Because Tim could not take any more time off from work, I flew back to St. Louis with my friend Linda to finalize the purchase of the Free Spirit and drive it back to Colorado. We decided to take our time and make an adventure of the trip.
I signed the papers and became the proud new owner of a Leisure Travel Vans Free Spirit. Whoever would have thought that I would say such a thing? John had removed most of the decals at our request and the rig looked beautiful. John then gave us a complete walkthrough of all of the systems in preparation for our drive home.
|Signing My Life Away|
|The Free Spirit Is Ready for Me at Van City RV|
|Explain That To Me That Again|
Driving the RV was much easier than I had even hoped it might be. I tested it on back roads, state highways, interstates and even dirt roads. Wind didn’t seem to affect the stability, which was a huge relief. Sitting up so high was also lots of fun. I never quite mastered the art of backing up, although that’s not a surprise. I don’t even like to back up my Subaru.
Linda found another wonderful campground at Knob Noster State Park, and we camped without hookups. We quickly settled into a routine in the RV and at campgrounds, and we each assumed responsibilities for the duties that had to be done. We developed checklists so that we would not forget anything important.
|Our Moose PJs|
We crossed into Kansas the next morning and headed for the Flint Hills and Tallgrass Prairie National Preserve. On the way, we stopped in Council Grove, where we looked at one historic tree stump after another. I appreciate that important events took place under each tree, but what remains of the trees is really sad. We quickly dubbed our trip “Stumpin’ Through Kansas.”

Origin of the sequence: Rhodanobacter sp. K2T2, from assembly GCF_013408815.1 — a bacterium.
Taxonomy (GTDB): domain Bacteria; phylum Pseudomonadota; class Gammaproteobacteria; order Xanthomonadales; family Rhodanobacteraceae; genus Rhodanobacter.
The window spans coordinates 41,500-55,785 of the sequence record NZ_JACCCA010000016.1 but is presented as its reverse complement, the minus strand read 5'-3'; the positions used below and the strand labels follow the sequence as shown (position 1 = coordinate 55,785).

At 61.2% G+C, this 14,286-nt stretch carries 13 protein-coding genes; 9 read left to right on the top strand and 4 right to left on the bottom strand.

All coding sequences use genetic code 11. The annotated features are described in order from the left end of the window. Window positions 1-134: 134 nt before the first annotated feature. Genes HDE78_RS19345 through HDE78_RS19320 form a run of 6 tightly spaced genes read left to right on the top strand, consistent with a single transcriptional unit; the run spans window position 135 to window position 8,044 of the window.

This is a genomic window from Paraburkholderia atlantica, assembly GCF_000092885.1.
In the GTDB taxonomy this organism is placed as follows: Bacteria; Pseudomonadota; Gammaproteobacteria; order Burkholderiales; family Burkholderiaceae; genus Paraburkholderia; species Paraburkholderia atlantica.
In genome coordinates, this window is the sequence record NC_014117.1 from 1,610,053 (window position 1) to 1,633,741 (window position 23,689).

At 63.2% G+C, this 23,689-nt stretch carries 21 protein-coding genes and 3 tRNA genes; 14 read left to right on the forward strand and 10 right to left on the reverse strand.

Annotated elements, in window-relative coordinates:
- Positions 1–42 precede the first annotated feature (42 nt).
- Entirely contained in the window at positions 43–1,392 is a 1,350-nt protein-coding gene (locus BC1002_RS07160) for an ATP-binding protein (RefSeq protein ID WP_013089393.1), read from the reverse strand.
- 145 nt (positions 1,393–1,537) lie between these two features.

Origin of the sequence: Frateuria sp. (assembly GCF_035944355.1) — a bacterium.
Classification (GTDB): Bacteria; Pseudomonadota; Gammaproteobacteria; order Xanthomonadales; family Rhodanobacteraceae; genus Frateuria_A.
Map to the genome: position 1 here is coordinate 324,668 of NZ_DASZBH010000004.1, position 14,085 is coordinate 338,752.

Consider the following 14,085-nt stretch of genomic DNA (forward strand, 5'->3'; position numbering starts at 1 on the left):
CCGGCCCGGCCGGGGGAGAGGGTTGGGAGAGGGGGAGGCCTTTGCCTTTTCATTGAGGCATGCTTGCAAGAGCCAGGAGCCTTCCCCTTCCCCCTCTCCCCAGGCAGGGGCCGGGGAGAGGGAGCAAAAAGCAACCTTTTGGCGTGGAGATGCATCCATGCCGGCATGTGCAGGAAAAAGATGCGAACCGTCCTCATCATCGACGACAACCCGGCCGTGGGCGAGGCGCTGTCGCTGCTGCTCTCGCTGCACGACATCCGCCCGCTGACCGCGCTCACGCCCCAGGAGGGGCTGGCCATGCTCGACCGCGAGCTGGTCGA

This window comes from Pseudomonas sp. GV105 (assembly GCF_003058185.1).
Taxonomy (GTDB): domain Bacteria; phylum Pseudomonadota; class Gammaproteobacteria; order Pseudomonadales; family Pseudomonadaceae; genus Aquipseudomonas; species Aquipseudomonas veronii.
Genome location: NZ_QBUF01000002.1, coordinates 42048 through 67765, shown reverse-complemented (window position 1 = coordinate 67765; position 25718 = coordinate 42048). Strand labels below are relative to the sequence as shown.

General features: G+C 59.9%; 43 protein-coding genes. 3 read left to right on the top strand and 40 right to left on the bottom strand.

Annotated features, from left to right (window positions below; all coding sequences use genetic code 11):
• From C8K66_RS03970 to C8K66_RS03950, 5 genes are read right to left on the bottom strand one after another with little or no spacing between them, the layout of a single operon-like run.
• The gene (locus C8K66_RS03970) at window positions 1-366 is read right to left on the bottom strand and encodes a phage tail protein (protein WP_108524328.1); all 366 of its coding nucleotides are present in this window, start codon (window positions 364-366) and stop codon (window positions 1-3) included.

|Stumpy, the Treaty Oak, in Council Grove, Kansas|
We learned several lessons on our journey. Probably the most important is to fill up with diesel before the tank gets too low. We had to drive 30 miles out of our way to find a gas station with diesel. Diesel is not always available in more remote areas, even on main highways. I also learned the value of traveling with a smartphone. After seeing field after field of a distinctive brownish crop, Linda decided to search for it on her iPhone. She quickly determined that our mystery crop was sorghum.
|Sarah in Tall Sorghum|
I introduced Linda to the “Passport to Your National Parks” program, and she quickly became a convert. Visiting national parks is one of my favorite activities, and I will stop if a park, or other unit of the National Park Service, is anywhere near my route. I collect National Park passport stamps as a record of my travels. As a result, we stopped at Fort Larned National Historic Site in Kansas and Bent’s Old Fort and Sand Creek Massacre National Historic Sites in Colorado.
|Fort Larned National Historic Site|
|Bent's Old Fort National Historic Site|
We arrived back in Estes Park without incident. I’m going to love driving and traveling in the Free Spirit.